M.Y.O.P.I.A. #7: Superhero Slump Part 1-The Rise of the Serious Superhero Movie

In 1978, a comic-book superhero did something movie critics never expected possible: he became believable. The movie was about the first and most iconic comic book superhero, Superman. Though it’s seems blatantly obvious that the Superman story could make for a great movie, the road to success was problematic. These days, superhero movies may come out every few months, if not weeks, but folks in Hollywood once turned their perfectly sculpted noses up at the idea of superhero movies. They also had fairly good reasons for their doubts.

Comic book superheroes first found popularity in the late 30s, and especially as inspirations of hope during WWII. Comic books of this early era primarily appealed to children. Over the next decades, translations to other media also appealed to children. There was a live-action Superman movie and TV series in the 50s, with special effects about as limited as Superman bouncing from a trampoline out windows. Cartoons from Marvel and DC especially gained steam in the 60s and 70s. Often as part of Saturday morning lineups, superhero cartoons were seen as the stuff of toys, pajamas, and kids eating cereal in front of the TV. The cultural belief that only kids liked comics was beginning to change though. Partly thanks to Stan Lee in the 60s, comics broadened their appeal, but weren’t something mainstream adults knew much about. One thing Hollywood still had against making a superhero movie in the 70s was the old idea that superheroes were meant for children.

Hollywood just seemed to think audiences could never accept a superhero as anything except far-fetched. So when a production company did make a superhero movie in the 60s, they turned it into a joke. Batman had originally been a fairly dark comic. The 1966 movie and TV show that followed, was campy and rather funny, but also helped cast a lingering cloud that influenced what Hollywood and viewers came to expect of live-action superheroes. The campy-superhero formula worked.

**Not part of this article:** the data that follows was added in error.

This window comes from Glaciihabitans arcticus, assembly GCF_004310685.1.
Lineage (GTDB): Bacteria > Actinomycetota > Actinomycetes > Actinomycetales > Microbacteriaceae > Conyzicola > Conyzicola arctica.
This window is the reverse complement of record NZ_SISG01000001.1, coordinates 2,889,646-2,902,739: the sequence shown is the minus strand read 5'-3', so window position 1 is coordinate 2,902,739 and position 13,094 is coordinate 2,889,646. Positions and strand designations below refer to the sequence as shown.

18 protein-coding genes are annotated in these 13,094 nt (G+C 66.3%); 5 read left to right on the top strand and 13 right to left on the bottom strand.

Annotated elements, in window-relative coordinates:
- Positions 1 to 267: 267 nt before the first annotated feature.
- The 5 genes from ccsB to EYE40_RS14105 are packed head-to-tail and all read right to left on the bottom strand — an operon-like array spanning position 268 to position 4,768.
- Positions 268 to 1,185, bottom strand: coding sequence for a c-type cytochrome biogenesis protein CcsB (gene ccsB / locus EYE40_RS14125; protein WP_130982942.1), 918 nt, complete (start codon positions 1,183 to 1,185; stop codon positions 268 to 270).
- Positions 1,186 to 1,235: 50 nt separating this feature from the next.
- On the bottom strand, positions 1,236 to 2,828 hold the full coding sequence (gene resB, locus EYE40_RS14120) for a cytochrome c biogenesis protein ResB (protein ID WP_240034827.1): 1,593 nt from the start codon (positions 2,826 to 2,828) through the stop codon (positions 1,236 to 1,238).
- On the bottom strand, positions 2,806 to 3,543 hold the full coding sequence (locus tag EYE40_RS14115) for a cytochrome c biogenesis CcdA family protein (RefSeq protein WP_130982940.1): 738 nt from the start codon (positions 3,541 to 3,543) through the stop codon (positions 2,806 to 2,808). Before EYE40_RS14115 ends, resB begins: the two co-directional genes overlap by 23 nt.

There were some other attempts to make superhero movies outside Hollywood. There were low-budget foreign films, as well as poorly made movies with some form of exploitation attachable: blacksploitation, sexploitation, etc. These movies didn’t much make a dent in what Hollywood seemed interesting in developing. Besides, by the mid 70s, superheroes seemed to be finding a comfortable enough home.

In 1975, Wonder Woman premiered on TV and was popular without needing to be campy or geared at kids. Males, in particular, especially seemed to like Wonder Woman. While DC enjoyed TV popularity, Marvel seemed eager to get in on the action. From 1977-79, Marvel tested waters with made for TV movies. Spider-Man’s suit looked like pajamas. Doctor Strange’s special effects were about as advanced as a camera flash. I personally think Marvel’s worst attempt was Captain America—where the good captain looks like a crazy patriotic highway patrolman. Yes, Marvel was responsible for crap while DC worked on a masterpiece…go figure. Marvel finally found a popular series with The Incredible Hulk in ’77. (Speaking of, the name of Bruce Banner was changed to David Banner for the show because producers feared “Bruce” sounded gay…really!) With all these shows on TV, folks in Hollywood had to also consider if anyone would pay to see a superhero considering the availability of superheroes on TV.